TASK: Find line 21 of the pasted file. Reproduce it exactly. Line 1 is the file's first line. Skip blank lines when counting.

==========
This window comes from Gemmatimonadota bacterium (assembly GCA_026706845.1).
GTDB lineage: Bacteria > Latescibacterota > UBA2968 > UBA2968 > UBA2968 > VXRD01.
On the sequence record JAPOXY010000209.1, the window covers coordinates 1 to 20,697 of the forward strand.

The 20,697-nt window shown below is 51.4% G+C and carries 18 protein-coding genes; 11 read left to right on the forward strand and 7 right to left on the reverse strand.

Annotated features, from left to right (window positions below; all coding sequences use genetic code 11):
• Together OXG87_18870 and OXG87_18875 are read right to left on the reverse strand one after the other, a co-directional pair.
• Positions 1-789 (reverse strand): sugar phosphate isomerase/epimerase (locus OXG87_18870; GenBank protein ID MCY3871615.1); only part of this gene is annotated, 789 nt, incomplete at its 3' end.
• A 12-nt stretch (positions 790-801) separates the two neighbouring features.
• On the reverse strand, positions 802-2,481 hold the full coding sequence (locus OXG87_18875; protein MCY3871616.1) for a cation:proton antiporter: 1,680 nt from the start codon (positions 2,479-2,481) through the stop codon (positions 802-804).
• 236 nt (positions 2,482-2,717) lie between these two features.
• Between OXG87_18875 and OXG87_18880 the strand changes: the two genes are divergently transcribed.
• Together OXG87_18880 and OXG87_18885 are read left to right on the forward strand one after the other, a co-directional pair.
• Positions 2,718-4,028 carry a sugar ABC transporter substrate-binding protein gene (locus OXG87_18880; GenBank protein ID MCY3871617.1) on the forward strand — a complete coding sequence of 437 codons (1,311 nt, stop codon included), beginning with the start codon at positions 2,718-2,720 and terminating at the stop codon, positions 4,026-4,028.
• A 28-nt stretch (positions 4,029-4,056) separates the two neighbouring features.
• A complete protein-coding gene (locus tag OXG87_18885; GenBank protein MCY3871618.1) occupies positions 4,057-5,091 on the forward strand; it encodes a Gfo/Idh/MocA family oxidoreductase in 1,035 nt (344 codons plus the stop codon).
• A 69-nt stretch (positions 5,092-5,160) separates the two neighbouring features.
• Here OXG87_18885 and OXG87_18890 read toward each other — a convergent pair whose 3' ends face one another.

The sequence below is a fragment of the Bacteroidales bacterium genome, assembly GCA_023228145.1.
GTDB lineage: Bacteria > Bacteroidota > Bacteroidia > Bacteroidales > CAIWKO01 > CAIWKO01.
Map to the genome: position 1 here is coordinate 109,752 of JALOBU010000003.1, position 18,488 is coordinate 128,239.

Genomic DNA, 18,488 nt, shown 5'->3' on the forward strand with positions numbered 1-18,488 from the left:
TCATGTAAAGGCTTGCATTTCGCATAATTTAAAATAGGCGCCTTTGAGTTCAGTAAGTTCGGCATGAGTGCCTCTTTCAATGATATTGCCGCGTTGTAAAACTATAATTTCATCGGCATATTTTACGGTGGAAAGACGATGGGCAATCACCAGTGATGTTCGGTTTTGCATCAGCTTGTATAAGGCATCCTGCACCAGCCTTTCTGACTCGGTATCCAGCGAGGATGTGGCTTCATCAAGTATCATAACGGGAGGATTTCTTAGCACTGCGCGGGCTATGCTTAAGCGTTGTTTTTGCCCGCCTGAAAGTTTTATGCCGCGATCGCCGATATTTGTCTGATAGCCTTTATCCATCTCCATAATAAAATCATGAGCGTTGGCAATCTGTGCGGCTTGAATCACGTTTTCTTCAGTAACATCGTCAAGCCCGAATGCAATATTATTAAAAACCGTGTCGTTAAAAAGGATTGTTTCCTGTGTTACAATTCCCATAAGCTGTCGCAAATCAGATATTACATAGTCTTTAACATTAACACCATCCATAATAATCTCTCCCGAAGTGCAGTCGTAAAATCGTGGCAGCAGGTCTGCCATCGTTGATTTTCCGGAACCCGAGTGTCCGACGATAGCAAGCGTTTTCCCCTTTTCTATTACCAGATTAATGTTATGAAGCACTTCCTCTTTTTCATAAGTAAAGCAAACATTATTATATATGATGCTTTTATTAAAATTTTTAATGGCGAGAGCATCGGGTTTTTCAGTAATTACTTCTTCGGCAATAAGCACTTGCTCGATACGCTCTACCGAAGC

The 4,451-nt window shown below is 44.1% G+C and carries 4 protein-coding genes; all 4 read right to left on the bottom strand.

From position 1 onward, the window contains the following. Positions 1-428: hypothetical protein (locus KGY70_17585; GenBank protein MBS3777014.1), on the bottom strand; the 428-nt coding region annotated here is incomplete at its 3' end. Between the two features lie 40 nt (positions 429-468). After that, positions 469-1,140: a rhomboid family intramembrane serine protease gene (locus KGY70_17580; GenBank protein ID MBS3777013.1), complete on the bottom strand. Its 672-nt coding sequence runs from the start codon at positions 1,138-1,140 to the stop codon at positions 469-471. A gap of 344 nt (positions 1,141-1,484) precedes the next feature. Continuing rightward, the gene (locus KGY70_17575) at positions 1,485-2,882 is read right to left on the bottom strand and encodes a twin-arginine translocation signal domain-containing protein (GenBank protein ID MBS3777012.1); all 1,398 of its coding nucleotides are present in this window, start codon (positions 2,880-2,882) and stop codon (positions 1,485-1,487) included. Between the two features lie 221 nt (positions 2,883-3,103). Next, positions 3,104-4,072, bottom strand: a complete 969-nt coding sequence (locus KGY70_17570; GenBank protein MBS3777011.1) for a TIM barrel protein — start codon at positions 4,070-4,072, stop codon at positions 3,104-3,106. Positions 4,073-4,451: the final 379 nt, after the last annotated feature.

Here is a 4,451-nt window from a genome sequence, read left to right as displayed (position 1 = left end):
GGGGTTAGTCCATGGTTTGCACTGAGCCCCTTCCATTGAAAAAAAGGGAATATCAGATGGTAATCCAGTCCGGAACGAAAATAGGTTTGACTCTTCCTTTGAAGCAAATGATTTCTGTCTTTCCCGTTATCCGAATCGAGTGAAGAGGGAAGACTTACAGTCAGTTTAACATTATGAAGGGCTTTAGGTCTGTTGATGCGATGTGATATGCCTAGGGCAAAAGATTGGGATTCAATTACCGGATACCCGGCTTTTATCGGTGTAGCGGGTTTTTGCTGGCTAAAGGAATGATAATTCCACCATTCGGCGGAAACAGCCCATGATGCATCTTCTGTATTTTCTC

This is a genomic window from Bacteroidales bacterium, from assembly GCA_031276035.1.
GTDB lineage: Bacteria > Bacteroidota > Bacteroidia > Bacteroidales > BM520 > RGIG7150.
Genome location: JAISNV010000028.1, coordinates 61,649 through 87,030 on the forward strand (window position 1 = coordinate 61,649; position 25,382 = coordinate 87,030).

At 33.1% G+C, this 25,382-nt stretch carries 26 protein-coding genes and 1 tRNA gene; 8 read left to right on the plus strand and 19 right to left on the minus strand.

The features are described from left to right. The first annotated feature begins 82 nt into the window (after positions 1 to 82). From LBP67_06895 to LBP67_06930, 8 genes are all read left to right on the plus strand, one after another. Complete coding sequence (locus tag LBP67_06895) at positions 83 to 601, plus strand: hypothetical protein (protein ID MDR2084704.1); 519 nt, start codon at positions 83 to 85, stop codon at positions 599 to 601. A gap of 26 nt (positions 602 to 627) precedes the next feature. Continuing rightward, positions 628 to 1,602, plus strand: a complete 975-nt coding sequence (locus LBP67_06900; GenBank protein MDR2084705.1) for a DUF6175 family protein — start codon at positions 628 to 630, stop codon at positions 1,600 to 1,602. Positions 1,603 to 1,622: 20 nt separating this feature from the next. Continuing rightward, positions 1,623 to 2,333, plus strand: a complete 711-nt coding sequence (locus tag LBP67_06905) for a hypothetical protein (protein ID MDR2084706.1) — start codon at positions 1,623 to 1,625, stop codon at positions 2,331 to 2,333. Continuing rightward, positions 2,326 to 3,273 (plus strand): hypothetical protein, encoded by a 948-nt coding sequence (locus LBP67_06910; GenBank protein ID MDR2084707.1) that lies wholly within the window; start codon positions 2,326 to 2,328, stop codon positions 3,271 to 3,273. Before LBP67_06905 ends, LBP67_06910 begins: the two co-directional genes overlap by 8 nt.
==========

Genomic DNA, 18,488 nt, shown 5'->3' on the forward strand with positions numbered 1-18,488 from the left: